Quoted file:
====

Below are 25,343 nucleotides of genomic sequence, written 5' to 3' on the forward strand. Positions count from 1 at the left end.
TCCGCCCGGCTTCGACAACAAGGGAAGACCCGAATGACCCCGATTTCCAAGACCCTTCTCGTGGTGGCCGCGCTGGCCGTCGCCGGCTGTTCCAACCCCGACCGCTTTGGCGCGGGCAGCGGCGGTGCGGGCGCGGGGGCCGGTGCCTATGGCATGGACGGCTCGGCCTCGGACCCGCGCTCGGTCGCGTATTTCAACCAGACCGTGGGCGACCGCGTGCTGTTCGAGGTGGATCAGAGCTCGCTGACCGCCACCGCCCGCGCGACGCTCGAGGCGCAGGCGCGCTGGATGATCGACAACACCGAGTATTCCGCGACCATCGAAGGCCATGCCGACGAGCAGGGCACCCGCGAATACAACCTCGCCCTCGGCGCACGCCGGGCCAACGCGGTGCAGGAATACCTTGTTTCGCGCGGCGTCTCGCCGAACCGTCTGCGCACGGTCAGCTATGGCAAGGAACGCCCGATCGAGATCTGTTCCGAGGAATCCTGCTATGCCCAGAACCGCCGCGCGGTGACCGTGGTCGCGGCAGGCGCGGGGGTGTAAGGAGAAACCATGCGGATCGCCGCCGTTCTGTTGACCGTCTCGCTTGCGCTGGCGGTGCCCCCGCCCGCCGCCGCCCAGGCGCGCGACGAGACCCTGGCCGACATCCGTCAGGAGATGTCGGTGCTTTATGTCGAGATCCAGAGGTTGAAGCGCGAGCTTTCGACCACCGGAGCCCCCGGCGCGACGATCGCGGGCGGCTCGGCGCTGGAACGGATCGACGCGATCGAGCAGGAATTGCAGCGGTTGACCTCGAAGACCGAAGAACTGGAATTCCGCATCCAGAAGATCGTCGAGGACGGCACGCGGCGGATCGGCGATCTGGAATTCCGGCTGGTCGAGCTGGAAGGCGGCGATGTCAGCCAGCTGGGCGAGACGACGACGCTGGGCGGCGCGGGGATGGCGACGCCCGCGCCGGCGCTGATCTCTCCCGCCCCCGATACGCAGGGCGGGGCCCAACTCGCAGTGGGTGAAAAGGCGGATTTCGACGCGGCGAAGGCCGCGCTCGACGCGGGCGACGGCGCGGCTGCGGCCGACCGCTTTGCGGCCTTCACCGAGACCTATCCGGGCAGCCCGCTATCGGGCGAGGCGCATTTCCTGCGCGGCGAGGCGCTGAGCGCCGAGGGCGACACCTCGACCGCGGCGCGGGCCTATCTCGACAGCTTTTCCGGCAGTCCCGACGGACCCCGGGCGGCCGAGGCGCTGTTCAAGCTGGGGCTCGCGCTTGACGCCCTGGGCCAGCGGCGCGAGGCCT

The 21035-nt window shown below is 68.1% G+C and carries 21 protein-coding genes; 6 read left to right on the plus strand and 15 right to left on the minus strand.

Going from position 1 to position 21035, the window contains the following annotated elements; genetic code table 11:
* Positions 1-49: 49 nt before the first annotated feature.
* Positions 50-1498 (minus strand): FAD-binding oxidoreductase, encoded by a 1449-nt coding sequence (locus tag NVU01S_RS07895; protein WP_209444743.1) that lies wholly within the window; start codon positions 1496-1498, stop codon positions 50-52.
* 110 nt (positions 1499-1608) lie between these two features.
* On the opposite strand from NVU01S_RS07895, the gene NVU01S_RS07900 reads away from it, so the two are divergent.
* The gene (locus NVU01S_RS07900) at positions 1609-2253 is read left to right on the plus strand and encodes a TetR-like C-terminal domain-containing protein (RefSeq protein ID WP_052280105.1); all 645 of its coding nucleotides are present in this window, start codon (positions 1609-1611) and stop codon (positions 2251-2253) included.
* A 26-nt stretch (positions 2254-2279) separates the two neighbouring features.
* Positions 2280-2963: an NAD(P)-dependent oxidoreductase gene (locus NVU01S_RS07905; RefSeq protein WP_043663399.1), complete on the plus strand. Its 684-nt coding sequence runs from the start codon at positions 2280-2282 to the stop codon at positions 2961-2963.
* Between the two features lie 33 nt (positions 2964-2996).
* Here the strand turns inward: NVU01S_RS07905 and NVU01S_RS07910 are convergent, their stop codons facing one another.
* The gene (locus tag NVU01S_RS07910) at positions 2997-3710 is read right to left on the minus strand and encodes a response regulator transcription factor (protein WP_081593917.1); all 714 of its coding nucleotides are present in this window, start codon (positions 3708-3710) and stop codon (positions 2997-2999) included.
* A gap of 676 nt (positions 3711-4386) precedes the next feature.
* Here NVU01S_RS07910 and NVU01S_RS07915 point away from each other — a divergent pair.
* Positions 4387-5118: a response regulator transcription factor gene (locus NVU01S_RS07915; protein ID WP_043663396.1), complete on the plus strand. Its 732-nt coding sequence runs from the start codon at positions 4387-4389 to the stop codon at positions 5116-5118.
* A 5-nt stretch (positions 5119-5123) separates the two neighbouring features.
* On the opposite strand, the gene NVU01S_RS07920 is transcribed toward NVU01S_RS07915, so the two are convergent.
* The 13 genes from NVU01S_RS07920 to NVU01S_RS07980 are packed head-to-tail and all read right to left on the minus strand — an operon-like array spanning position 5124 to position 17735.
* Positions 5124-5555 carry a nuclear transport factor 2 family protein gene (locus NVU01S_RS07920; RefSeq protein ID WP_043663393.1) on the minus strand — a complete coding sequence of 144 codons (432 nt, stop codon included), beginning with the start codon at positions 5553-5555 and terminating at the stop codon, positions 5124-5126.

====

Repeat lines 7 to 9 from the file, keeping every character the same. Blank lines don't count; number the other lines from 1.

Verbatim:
* 110 nt (positions 1499-1608) lie between these two features.
* On the opposite strand from NVU01S_RS07895, the gene NVU01S_RS07900 reads away from it, so the two are divergent.
* The gene (locus NVU01S_RS07900) at positions 1609-2253 is read left to right on the plus strand and encodes a TetR-like C-terminal domain-containing protein (RefSeq protein ID WP_052280105.1); all 645 of its coding nucleotides are present in this window, start codon (positions 1609-1611) and stop codon (positions 2251-2253) included.